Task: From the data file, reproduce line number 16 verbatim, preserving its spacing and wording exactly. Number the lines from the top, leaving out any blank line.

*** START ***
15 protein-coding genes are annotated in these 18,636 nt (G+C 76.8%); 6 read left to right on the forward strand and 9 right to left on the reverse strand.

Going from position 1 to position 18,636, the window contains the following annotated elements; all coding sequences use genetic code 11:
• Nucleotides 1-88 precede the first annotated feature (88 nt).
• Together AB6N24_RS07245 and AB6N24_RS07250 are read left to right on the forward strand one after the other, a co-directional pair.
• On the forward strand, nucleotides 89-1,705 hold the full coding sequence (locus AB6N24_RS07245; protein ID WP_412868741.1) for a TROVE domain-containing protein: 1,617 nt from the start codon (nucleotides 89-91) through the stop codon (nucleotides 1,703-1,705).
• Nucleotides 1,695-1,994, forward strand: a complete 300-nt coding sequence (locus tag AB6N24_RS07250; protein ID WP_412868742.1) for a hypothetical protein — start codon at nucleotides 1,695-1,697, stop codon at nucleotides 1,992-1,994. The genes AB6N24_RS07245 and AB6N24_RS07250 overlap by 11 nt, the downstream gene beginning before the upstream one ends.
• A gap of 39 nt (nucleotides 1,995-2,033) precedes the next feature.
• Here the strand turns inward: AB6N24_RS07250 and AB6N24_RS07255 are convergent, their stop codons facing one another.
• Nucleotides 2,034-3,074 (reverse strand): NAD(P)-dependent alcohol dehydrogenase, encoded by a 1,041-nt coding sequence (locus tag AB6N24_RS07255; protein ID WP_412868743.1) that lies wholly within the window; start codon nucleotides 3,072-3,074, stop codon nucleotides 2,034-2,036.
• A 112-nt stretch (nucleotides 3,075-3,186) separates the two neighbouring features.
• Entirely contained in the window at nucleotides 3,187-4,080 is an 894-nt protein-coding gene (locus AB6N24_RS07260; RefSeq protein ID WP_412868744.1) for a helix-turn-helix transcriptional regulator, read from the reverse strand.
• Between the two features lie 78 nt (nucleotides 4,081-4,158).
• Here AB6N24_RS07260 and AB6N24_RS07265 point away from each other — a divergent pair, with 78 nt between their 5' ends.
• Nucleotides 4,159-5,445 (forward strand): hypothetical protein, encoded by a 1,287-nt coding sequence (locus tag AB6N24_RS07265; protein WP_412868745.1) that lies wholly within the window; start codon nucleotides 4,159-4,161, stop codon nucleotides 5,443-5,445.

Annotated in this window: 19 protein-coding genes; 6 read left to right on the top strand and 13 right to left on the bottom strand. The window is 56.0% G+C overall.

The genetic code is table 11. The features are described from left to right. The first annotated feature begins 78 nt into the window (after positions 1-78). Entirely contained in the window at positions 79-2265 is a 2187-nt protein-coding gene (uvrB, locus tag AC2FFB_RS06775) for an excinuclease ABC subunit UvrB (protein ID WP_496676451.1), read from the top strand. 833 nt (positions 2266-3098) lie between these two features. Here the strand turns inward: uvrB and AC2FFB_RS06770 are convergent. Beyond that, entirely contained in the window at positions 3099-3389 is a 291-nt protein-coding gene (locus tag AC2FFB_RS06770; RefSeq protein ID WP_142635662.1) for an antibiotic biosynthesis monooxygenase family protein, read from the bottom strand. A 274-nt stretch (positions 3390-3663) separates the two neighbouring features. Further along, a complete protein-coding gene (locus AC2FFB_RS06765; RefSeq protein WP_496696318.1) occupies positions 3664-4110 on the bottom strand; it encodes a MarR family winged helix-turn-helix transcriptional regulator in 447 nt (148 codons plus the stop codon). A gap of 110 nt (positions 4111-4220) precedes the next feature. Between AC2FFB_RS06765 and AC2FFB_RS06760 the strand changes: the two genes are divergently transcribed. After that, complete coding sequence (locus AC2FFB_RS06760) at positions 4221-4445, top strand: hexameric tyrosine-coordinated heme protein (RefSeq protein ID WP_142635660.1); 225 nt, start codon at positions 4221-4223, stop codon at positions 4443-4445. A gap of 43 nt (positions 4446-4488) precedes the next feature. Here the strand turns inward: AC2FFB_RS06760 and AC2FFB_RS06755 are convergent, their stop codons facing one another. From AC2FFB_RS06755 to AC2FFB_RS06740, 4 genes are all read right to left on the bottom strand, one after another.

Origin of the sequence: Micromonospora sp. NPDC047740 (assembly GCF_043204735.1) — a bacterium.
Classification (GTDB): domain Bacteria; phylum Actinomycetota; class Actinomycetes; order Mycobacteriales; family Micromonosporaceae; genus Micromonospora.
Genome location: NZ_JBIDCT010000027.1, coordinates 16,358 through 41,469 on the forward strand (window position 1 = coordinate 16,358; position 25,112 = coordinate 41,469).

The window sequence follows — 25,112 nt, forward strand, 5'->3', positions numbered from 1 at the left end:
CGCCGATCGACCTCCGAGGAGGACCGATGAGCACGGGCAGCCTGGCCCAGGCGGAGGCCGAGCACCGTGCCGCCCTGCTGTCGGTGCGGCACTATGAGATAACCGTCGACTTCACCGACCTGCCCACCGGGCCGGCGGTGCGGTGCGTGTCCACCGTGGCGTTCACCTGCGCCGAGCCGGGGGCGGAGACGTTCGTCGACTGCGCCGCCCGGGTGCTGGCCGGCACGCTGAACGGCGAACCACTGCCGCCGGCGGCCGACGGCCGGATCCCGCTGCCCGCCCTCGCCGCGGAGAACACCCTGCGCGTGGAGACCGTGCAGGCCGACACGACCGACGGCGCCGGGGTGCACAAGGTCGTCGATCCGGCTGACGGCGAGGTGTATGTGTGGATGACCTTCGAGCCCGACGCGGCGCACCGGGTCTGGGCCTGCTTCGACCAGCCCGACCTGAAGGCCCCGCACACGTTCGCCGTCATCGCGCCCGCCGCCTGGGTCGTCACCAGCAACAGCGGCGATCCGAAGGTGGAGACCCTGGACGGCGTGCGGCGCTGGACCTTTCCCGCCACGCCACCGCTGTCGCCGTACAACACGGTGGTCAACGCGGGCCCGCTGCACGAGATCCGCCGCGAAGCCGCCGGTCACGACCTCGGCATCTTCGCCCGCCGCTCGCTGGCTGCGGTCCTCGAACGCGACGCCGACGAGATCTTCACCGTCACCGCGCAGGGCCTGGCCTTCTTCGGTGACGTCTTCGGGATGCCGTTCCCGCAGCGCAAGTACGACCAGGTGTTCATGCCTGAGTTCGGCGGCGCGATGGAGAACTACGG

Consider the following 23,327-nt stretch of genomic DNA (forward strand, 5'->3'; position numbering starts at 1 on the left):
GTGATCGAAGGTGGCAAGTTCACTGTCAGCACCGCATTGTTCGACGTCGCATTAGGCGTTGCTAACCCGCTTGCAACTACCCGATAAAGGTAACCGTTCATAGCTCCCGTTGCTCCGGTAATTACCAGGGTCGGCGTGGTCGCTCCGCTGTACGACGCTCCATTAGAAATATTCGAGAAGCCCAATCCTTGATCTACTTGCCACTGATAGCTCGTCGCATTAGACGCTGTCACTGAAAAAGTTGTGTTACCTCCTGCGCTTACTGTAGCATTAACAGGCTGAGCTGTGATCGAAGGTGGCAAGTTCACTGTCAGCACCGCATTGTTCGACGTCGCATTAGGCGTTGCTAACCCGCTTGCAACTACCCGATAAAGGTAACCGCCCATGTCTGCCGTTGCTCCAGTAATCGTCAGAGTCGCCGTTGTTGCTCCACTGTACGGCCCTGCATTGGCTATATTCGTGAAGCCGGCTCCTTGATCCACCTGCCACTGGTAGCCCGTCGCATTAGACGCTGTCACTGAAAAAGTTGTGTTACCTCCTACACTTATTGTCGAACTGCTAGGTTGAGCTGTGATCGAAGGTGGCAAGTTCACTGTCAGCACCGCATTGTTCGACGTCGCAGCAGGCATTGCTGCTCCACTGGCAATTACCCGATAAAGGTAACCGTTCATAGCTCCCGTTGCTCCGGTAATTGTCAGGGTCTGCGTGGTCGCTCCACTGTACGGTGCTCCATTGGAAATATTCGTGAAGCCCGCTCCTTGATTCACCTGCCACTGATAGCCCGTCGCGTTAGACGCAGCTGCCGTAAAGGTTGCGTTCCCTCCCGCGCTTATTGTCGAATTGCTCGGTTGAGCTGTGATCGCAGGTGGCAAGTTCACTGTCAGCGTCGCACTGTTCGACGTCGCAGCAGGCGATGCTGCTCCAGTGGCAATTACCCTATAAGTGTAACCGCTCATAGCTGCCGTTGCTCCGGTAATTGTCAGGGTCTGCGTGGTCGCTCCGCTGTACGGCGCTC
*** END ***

The genetic code is table 11. The features are described from left to right. The first annotated feature begins 78 nt into the window (after positions 1-78). Entirely contained in the window at positions 79-2265 is a 2187-nt protein-coding gene (uvrB, locus tag AC2FFB_RS06775) for an excinuclease ABC subunit UvrB (protein ID WP_496676451.1), read from the top strand. 833 nt (positions 2266-3098) lie between these two features. Here the strand turns inward: uvrB and AC2FFB_RS06770 are convergent. Beyond that, entirely contained in the window at positions 3099-3389 is a 291-nt protein-coding gene (locus tag AC2FFB_RS06770; RefSeq protein ID WP_142635662.1) for an antibiotic biosynthesis monooxygenase family protein, read from the bottom strand. A 274-nt stretch (positions 3390-3663) separates the two neighbouring features. Further along, a complete protein-coding gene (locus AC2FFB_RS06765; RefSeq protein WP_496696318.1) occupies positions 3664-4110 on the bottom strand; it encodes a MarR family winged helix-turn-helix transcriptional regulator in 447 nt (148 codons plus the stop codon). A gap of 110 nt (positions 4111-4220) precedes the next feature. Between AC2FFB_RS06765 and AC2FFB_RS06760 the strand changes: the two genes are divergently transcribed. After that, complete coding sequence (locus AC2FFB_RS06760) at positions 4221-4445, top strand: hexameric tyrosine-coordinated heme protein (RefSeq protein ID WP_142635660.1); 225 nt, start codon at positions 4221-4223, stop codon at positions 4443-4445. A gap of 43 nt (positions 4446-4488) precedes the next feature. Here the strand turns inward: AC2FFB_RS06760 and AC2FFB_RS06755 are convergent, their stop codons facing one another. From AC2FFB_RS06755 to AC2FFB_RS06740, 4 genes are all read right to left on the bottom strand, one after another.